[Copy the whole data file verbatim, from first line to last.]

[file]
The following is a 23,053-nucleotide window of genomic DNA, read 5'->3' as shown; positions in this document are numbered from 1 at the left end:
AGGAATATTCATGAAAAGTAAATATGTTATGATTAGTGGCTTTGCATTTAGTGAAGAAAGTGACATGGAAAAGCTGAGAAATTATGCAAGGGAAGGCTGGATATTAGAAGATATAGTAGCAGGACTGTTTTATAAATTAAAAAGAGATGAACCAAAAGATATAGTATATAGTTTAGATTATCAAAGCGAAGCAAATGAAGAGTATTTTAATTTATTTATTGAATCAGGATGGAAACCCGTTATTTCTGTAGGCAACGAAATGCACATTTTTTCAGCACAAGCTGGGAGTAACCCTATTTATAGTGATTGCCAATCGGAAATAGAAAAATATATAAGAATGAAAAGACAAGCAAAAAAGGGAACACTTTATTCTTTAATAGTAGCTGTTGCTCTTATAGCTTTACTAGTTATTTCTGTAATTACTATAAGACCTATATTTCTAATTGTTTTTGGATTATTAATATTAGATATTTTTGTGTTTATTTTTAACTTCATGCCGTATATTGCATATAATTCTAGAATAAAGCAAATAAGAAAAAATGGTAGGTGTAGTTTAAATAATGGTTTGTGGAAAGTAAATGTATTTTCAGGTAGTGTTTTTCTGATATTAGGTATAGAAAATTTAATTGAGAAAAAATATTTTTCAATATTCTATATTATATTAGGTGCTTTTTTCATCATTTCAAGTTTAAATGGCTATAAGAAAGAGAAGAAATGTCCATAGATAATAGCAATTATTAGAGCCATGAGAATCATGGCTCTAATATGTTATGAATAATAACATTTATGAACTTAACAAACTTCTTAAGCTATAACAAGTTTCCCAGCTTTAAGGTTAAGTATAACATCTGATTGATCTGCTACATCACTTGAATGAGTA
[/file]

The following is a 23,053-nucleotide window of genomic DNA, read 5'->3' as shown; positions in this document are numbered from 1 at the left end:
AGGAATATTCATGAAAAGTAAATATGTTATGATTAGTGGCTTTGCATTTAGTGAAGAAAGTGACATGGAAAAGCTGAGAAATTATGCAAGGGAAGGCTGGATATTAGAAGATATAGTAGCAGGACTGTTTTATAAATTAAAAAGAGATGAACCAAAAGATATAGTATATAGTTTAGATTATCAAAGCGAAGCAAATGAAGAGTATTTTAATTTATTTATTGAATCAGGATGGAAACCCGTTATTTCTGTAGGCAACGAAATGCACATTTTTTCAGCACAAGCTGGGAGTAACCCTATTTATAGTGATTGCCAATCGGAAATAGAAAAATATATAAGAATGAAAAGACAAGCAAAAAAGGGAACACTTTATTCTTTAATAGTAGCTGTTGCTCTTATAGCTTTACTAGTTATTTCTGTAATTACTATAAGACCTATATTTCTAATTGTTTTTGGATTATTAATATTAGATATTTTTGTGTTTATTTTTAACTTCATGCCGTATATTGCATATAATTCTAGAATAAAGCAAATAAGAAAAAATGGTAGGTGTAGTTTAAATAATGGTTTGTGGAAAGTAAATGTATTTTCAGGTAGTGTTTTTCTGATATTAGGTATAGAAAATTTAATTGAGAAAAAATATTTTTCAATATTCTATATTATATTAGGTGCTTTTTTCATCATTTCAAGTTTAAATGGCTATAAGAAAGAGAAGAAATGTCCATAGATAATAGCAATTATTAGAGCCATGAGAATCATGGCTCTAATATGTTATGAATAATAACATTTATGAACTTAACAAACTTCTTAAGCTATAACAAGTTTCCCAGCTTTAAGGTTAAGTATAACATCTGATTGATCTGCTACATCACTTGAATGAGTA